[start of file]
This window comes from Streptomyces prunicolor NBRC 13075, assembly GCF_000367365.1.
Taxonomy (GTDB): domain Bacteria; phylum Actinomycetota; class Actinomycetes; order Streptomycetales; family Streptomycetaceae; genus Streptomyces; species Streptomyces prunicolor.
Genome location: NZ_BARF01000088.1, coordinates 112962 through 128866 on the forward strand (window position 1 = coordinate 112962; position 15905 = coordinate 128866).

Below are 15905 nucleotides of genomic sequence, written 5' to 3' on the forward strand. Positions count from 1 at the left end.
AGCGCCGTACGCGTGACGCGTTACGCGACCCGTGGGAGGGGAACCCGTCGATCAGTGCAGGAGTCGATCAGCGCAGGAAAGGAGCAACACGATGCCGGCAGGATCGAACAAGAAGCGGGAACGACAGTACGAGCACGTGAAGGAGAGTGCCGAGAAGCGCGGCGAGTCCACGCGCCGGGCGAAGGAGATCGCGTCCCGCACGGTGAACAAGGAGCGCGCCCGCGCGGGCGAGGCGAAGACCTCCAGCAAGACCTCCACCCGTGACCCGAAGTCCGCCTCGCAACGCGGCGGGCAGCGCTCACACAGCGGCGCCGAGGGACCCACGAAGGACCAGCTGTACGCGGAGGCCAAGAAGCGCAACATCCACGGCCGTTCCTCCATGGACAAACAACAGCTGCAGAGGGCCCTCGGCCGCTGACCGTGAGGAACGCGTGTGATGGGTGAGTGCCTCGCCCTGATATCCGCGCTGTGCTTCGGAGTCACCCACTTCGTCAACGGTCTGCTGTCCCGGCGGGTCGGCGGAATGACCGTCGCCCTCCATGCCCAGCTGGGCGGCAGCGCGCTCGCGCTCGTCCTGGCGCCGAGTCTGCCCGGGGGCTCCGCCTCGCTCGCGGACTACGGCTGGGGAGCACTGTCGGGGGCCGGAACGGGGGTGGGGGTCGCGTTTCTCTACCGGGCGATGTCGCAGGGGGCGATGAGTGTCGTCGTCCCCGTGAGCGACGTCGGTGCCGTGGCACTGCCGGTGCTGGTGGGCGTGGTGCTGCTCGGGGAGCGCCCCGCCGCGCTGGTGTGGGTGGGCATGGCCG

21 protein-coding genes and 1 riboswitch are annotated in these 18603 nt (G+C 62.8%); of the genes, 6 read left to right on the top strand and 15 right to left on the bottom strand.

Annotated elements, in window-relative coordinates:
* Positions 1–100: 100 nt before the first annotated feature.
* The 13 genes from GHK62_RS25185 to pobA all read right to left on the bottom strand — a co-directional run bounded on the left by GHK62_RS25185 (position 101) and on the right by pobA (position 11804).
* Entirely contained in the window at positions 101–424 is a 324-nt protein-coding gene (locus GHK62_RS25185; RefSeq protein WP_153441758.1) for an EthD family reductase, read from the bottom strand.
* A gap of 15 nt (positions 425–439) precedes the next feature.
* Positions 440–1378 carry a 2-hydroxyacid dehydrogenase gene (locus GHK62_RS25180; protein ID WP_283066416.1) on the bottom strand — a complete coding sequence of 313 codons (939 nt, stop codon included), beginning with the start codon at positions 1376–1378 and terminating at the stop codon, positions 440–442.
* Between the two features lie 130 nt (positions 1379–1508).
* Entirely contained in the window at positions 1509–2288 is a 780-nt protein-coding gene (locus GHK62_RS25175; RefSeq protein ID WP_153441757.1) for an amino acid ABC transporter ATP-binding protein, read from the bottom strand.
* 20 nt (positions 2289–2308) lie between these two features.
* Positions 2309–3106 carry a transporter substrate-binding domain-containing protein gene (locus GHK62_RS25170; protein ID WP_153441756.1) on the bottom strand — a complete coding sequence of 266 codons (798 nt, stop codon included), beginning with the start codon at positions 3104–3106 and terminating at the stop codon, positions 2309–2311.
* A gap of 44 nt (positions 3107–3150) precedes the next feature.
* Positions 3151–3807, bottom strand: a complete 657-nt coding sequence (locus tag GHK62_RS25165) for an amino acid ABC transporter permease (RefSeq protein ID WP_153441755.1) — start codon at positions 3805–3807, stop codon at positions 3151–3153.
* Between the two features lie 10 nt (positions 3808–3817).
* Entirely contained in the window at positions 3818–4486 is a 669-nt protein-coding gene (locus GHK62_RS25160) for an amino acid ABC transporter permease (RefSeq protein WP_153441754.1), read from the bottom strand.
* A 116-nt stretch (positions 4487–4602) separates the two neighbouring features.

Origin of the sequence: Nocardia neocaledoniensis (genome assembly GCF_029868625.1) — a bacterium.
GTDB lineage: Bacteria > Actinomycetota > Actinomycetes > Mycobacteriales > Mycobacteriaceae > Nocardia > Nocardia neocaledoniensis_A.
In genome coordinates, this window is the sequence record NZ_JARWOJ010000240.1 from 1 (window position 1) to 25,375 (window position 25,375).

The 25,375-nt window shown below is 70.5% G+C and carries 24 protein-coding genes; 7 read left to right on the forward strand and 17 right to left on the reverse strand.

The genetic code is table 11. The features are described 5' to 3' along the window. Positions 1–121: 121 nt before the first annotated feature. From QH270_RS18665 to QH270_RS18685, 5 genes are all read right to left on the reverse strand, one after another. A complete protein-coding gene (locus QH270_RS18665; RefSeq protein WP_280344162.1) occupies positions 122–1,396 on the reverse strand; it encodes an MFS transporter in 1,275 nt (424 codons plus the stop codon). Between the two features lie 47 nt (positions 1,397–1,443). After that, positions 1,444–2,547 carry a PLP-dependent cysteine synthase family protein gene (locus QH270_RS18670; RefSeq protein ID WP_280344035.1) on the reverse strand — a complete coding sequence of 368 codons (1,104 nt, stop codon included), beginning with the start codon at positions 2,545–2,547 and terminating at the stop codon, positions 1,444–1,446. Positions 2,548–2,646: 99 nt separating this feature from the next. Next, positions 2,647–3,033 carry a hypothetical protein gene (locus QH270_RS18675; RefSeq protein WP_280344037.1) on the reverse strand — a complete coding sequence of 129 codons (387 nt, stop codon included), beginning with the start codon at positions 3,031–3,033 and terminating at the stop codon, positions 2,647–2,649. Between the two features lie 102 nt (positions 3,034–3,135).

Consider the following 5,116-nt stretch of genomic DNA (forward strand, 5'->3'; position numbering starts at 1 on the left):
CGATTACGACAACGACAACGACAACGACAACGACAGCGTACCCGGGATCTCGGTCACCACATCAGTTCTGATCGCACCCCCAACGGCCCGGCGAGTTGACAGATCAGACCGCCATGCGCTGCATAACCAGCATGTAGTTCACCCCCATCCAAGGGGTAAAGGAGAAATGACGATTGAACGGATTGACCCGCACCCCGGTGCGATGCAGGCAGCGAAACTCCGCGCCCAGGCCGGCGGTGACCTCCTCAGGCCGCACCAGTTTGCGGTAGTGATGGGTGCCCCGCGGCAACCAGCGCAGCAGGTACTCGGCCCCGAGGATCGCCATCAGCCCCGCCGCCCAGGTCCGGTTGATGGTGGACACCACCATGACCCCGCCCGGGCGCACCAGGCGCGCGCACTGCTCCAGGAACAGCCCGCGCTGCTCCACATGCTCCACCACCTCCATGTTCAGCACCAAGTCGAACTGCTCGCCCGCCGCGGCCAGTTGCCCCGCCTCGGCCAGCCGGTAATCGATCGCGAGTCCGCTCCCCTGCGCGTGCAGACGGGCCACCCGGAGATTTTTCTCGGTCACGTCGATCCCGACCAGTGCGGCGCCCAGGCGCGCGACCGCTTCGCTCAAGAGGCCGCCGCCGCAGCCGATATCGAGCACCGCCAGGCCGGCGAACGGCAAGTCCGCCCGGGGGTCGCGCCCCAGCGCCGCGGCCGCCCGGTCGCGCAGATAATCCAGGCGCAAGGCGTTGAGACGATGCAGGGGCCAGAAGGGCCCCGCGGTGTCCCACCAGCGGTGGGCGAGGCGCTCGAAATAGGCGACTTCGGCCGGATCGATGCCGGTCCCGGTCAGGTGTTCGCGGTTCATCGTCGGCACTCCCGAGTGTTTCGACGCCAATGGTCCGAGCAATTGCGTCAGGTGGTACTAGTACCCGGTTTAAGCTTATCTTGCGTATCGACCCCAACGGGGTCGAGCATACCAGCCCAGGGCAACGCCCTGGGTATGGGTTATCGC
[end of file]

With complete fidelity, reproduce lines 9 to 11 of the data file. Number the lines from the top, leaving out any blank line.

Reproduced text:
* The 13 genes from GHK62_RS25185 to pobA all read right to left on the bottom strand — a co-directional run bounded on the left by GHK62_RS25185 (position 101) and on the right by pobA (position 11804).
* Entirely contained in the window at positions 101–424 is a 324-nt protein-coding gene (locus GHK62_RS25185; RefSeq protein WP_153441758.1) for an EthD family reductase, read from the bottom strand.
* A gap of 15 nt (positions 425–439) precedes the next feature.